Shoaib Akhtar: A farewell to the Rawalpindi Express

Published: March 18, 2011
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Paceman Shoaib Akhtar looks on during a press conference in Colombo. PHOTO: AFP

As a boy, I was an avid athlete who played basketball, table-tennis and did sprint running.  But it was my passion for cricket that defined me.

I started playing first-class cricket at the age of 16 and made it to the under-19 Karachi squad when I was 18-years-old. I always imagined myself as a cricketer. Nothing else appealed to me.

Unfortunately, I sustained a major knee injury in a practice session which tore my ligament. This meant I could no longer play the game I love so dearly.

When a sportsman gives up his career, no matter how big or small, it’s a blow that is difficult to endure.

Yesterday, when I heard that Shoaib Akhtar has decided to retire, I couldn’t help going down memory lane to revive my feelings about my loss. I was devastated.

I have decided to retire. Mentally I wanted to go on forever but I have decided to make way for youngsters.

I have no regrets. I made lots of friends but some people have misunderstood me. I thank all players who played with me and against me (Shoaib Akhtar, Pakistani fast-bowler)

Shoaib Akhtar’s loss is incomparable to any other.

Never has there been a bowler of Akhtar’s stature to march the battlefields team Pakistan has fought on. He has been the source of inspiration for many young cricketers and devoted fans. He is the man who has cracked many helmets and dealt many bruises to batsmen around the world, including the great Brian Lara. His capabilities are unmatched and on his best day, he is any batsman’s worst nightmare.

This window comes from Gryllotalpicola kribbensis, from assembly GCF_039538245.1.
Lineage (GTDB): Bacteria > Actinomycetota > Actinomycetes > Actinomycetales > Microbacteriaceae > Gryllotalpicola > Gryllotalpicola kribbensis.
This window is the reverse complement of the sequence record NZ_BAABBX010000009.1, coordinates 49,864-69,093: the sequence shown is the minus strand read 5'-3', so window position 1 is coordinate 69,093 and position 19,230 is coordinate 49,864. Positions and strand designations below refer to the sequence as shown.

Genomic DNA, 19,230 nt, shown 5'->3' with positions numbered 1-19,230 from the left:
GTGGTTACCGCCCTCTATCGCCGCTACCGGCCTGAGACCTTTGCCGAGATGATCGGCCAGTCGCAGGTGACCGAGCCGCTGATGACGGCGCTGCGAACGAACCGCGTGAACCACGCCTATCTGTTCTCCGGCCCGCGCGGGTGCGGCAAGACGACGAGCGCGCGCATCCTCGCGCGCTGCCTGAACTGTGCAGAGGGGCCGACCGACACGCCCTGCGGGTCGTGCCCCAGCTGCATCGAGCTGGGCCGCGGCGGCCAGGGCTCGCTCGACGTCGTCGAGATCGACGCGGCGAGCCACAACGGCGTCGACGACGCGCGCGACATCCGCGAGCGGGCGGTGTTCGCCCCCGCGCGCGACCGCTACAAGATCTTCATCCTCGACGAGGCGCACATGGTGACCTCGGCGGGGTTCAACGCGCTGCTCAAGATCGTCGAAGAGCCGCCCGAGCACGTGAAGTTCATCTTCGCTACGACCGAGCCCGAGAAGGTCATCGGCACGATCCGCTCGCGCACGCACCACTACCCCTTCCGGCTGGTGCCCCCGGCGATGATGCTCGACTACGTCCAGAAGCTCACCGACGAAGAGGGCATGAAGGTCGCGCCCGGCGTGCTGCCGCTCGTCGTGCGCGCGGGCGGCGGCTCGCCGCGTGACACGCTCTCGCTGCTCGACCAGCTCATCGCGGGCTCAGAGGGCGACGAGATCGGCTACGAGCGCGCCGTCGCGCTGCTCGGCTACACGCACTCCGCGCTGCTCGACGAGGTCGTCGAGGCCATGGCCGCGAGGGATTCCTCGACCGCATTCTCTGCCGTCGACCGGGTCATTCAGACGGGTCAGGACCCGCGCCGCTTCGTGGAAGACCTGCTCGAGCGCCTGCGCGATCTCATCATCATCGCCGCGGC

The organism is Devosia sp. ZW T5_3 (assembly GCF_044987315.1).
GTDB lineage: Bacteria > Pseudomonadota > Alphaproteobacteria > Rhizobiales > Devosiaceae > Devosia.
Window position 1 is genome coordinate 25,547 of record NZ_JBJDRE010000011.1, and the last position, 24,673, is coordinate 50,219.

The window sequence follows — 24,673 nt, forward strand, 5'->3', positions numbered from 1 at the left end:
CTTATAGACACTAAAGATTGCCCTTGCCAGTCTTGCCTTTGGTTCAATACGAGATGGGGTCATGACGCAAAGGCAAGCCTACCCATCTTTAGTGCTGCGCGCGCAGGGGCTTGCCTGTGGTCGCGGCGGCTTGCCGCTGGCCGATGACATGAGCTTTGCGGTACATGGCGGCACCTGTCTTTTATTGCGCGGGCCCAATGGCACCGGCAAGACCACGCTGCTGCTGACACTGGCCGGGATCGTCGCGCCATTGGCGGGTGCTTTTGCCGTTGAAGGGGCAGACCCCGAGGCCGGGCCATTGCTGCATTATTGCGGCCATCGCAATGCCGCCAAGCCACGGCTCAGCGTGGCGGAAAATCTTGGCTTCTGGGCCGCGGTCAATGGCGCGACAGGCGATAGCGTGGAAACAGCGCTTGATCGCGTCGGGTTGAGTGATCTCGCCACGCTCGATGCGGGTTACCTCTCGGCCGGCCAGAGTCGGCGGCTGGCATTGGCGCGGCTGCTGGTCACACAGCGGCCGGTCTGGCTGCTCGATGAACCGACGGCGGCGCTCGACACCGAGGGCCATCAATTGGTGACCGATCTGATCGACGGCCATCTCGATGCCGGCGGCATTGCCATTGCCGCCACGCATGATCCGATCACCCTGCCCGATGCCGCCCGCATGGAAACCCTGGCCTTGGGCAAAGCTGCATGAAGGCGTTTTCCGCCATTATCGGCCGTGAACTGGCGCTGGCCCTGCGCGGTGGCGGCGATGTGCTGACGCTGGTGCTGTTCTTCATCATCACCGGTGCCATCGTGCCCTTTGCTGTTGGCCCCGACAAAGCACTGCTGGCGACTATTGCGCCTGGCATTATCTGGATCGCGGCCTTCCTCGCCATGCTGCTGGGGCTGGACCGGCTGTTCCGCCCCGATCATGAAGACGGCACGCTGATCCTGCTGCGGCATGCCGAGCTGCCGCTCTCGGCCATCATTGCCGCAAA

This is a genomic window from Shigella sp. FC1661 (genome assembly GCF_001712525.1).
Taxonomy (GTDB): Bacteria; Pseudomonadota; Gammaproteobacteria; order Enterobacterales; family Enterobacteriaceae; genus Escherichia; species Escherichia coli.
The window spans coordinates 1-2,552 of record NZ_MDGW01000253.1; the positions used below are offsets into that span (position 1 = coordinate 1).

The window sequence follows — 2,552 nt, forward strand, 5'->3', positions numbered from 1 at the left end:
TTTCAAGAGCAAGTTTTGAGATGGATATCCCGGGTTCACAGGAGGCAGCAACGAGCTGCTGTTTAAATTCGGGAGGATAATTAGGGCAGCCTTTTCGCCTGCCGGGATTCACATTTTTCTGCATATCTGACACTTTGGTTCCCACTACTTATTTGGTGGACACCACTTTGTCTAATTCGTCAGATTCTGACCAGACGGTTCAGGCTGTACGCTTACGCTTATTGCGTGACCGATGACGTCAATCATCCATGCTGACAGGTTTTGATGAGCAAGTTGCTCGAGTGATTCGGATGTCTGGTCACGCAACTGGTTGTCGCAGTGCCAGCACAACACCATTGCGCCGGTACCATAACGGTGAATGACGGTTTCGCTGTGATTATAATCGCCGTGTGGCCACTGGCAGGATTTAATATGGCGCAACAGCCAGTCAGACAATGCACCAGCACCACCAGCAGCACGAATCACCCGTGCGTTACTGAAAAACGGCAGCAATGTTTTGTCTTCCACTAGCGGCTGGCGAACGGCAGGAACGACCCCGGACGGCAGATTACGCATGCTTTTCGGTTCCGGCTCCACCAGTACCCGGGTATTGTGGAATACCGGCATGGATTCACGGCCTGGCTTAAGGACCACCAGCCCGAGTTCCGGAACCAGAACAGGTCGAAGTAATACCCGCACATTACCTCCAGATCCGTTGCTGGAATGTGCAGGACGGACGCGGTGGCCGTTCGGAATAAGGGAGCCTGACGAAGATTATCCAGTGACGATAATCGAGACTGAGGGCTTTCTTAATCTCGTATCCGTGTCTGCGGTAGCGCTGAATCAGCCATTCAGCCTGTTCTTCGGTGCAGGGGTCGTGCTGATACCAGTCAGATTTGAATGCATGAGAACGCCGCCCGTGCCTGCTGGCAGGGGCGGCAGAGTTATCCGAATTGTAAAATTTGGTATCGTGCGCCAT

He made his international debut in 1997, took 178 wickets in 46 Tests, with the last coming against India in 2007.

He also has 247 ODI wickets from 163 games. His record may not be promising but his performances speak for themselves. In 2002, Shoaib took five wickets for 21 runs in a test match against Australia. He bowled ferociously at staggering speeds of 95 miles per hour when he ripped an in-swinging delivery to bowl out Adam Gilchrist between his legs as he fell to the ground – a sight esteemed and relished by only fast bowlers. I will never forget that moment.

Shoaib Akhtar will be remembered as a force to reckon with. He is the epitome of pace and fearless bowling as he sets a towering standard for all those bowlers who eye a position on the Pakistan team.

His talents and presence shall be missed by cricket fans all over the world.

I take this opportunity to wish him the best ahead of his retirement and only hope that he achieves the same enormity of milestones in life as he has in cricket.

Zunair Ali

Zunair Ali

A sub editor on the Sports desk of The Express Tribune.

The views expressed by the writer and the reader comments do not necessarily reflect the views and policies of The Express Tribune.